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In this work, we study, theoretically and empirically, the effect of the embedding complexity on generalization to the target domain.
Recent works on domain adaptation exploit adversarial training to obtain domain-invariant feature representations from the joint learning of feature extractor and domain discriminator networks.
This paper addresses unsupervised domain adaptation, the setting where labeled training data is available on a source domain, but the goal is to have good performance on a target domain with only unlabeled data.
Unsupervised domain adaptation seeks to adapt the model trained on the source domain to the target domain.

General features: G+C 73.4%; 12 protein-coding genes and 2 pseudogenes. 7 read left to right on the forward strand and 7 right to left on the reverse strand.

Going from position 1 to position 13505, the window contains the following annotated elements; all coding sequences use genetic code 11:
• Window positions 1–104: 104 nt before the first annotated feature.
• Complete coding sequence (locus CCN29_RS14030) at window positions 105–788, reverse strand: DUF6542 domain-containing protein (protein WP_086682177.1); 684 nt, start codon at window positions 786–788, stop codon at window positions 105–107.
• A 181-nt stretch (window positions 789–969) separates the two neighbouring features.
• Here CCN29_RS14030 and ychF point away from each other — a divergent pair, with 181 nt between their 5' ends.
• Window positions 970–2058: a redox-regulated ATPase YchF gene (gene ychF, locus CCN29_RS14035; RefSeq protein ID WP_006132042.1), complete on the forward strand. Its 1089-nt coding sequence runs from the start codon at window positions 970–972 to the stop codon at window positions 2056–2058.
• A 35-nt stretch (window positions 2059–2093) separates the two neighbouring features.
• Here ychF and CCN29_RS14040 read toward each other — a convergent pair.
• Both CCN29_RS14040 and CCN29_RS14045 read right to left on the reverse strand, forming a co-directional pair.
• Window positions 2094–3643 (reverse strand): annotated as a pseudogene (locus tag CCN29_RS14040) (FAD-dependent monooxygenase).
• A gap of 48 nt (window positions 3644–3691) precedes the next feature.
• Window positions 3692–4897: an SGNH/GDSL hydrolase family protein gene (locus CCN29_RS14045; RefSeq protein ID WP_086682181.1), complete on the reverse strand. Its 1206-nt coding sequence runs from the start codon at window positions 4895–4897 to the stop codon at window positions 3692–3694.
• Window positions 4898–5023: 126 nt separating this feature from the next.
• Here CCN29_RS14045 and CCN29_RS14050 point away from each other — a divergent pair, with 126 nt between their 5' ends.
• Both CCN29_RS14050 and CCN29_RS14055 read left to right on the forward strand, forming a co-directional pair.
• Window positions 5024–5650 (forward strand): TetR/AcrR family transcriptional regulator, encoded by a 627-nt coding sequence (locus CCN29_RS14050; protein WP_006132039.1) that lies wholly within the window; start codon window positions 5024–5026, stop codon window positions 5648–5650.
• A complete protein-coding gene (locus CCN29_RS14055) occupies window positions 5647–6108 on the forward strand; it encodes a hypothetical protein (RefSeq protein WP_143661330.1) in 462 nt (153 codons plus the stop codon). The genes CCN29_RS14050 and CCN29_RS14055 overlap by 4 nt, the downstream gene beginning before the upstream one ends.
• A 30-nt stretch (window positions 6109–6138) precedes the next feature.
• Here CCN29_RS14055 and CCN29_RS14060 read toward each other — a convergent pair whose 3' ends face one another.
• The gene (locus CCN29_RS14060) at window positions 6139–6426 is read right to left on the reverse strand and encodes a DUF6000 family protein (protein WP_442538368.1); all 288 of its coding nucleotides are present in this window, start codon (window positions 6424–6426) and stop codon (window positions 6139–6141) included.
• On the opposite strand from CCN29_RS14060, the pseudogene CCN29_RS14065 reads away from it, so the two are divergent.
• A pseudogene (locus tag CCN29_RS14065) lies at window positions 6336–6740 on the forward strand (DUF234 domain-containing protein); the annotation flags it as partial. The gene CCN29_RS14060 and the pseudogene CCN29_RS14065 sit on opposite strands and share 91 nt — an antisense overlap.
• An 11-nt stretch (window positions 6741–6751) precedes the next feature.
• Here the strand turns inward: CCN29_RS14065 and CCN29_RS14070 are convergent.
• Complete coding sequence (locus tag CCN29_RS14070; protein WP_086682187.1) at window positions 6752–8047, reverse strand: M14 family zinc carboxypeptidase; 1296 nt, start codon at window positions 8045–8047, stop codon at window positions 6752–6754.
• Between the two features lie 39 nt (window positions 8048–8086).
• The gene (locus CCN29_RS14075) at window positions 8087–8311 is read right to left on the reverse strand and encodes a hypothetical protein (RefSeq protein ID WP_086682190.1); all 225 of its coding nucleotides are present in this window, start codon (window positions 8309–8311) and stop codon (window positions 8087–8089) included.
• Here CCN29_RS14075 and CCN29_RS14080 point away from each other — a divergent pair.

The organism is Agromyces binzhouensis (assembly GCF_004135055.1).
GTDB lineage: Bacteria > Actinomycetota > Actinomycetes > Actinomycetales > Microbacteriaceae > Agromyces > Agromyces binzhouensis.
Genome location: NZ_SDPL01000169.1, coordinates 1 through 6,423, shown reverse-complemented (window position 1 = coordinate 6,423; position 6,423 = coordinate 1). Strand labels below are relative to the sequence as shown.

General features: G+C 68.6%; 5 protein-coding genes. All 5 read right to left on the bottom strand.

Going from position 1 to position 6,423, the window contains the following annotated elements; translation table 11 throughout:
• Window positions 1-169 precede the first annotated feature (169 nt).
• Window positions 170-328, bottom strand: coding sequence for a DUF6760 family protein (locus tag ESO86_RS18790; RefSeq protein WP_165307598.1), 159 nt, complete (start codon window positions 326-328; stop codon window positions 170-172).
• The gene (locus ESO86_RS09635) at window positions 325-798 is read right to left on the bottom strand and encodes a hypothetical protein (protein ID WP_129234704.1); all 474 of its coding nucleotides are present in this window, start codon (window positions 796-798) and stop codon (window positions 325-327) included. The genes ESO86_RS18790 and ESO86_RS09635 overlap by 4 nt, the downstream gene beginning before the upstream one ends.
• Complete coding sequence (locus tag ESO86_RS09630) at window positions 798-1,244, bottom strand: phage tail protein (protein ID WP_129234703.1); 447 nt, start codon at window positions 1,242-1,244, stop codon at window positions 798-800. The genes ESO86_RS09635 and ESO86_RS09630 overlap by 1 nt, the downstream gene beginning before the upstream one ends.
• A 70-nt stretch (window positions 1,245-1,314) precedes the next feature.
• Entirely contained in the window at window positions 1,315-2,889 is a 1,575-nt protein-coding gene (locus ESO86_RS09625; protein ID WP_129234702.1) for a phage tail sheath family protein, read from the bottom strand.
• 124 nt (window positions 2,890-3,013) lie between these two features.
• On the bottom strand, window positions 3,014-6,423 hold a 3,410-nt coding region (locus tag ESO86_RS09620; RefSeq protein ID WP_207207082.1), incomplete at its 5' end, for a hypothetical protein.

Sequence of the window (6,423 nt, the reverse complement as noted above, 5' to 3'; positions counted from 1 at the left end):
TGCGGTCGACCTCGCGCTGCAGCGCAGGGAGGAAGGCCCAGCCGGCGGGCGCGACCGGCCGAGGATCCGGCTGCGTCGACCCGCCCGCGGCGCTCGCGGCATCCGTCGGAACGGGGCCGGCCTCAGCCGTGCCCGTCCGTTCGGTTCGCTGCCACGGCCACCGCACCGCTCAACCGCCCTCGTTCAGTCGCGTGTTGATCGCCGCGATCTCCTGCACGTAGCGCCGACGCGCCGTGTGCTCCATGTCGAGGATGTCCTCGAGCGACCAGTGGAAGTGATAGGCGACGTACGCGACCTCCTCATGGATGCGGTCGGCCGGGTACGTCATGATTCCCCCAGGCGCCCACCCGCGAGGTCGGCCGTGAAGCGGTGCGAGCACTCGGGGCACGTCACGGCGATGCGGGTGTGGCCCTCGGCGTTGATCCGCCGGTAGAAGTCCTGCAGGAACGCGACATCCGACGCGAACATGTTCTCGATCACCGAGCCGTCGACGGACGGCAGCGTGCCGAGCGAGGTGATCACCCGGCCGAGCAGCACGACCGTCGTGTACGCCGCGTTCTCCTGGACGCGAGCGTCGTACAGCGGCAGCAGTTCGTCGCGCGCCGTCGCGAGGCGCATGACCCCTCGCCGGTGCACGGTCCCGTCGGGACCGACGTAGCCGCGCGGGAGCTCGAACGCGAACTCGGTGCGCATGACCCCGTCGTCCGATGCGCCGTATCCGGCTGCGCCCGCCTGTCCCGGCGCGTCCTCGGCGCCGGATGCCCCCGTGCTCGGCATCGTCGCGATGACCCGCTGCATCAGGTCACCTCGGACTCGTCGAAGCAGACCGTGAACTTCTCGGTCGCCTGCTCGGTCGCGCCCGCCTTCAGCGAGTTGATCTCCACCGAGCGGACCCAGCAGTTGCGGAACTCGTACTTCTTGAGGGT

Degeneration of articular cartilage (AC) is actively studied in knee osteoarthritis (OA) research via magnetic resonance imaging (MRI).
To tackle the unsupervised domain adaptation problem, we explore the possibilities to generate high-quality labels as proxy labels to supervise the training on target data.
The cross-domain discrepancy (domain shift) hinders the generalization of deep neural networks to work on different domain datasets. In this work, we present an unsupervised domain adaptation framework, called Boundary and Entropy-driven Adversarial Learning (BEAL), to improve the OD and OC segmentation performance, especially on the ambiguous boundary regions.
In this paper, we aim to solve for unsupervised domain adaptation of classifiers where we have access to label information for the source domain while these are not available for a target domain.
In this paper we tackle the problem of unsupervised domain adaptation for the task of semantic segmentation, where we attempt to transfer the knowledge learned upon synthetic datasets with ground-truth labels to real-world images without any annotation.